Things have been a little quiet here, mainly on account of the thesis. After writing all day I just don’t have much energy to write in the evening. Next week the teaching starts again. It might keep being quiet for a while, or I might change the way I use this site. Or it might not – at other points when I’ve been writing hard at uni I’ve also felt like writing about completely different stuff once home. Who can predict when the mysterious blog gods distribute their energies?
But I also want to alert those of you who are not so well-versed in Scandalum Magnatum trivia to a post from last June, when I mentioned a research presentation I had seen on work by Sue Newberry, Sandra van der Laan and Deborah Brennan on the most peculiar financial structure of Eddy Groves’ ABC Learning childcare corporation:
The really interesting stuff is in the valuation of its assets. ABC doesn’t own the physical property of most of its childcare centres, instead leasing them off a related property trust. ABC itself values its total assets at $2.3 billion. Only $600 million of that is in physical assets. The rest, $1.7 billion, is in intangibles, mostly put down to its centres’ childcare licences. Now, childcare licenses are not exactly assets that can be bought and sold on their own, and they aren’t that expensive to obtain.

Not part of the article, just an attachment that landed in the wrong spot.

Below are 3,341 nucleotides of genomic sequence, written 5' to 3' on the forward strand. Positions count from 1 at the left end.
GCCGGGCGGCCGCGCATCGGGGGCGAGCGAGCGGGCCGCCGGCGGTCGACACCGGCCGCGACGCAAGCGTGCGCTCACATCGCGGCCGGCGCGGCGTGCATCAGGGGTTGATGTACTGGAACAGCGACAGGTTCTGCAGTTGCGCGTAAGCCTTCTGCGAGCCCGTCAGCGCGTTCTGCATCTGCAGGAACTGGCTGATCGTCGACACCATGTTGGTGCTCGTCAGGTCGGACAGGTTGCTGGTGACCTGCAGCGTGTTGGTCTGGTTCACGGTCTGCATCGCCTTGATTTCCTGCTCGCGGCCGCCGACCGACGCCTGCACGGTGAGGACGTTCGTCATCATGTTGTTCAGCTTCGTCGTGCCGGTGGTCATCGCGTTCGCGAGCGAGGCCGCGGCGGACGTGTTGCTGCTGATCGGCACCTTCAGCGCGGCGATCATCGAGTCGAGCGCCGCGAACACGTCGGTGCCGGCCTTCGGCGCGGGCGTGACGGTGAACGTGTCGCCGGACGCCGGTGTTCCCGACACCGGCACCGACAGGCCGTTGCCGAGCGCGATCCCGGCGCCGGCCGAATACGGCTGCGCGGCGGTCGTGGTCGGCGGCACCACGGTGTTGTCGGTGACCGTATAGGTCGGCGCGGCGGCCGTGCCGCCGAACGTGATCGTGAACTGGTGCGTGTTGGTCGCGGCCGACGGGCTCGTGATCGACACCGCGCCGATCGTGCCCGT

Now ABC shares hit rock bottom, on revelations of poor earnings and a stunning pile of debt, and Groves is forced to sell his own shares (and some mansions) to pay back money he borrowed against them. Although it looks like private equity is coming to the rescue (Morgan Stanley is issuing debt to pay ABC’s), it’s all pretty ignominious. Nice spotting Newberry et al.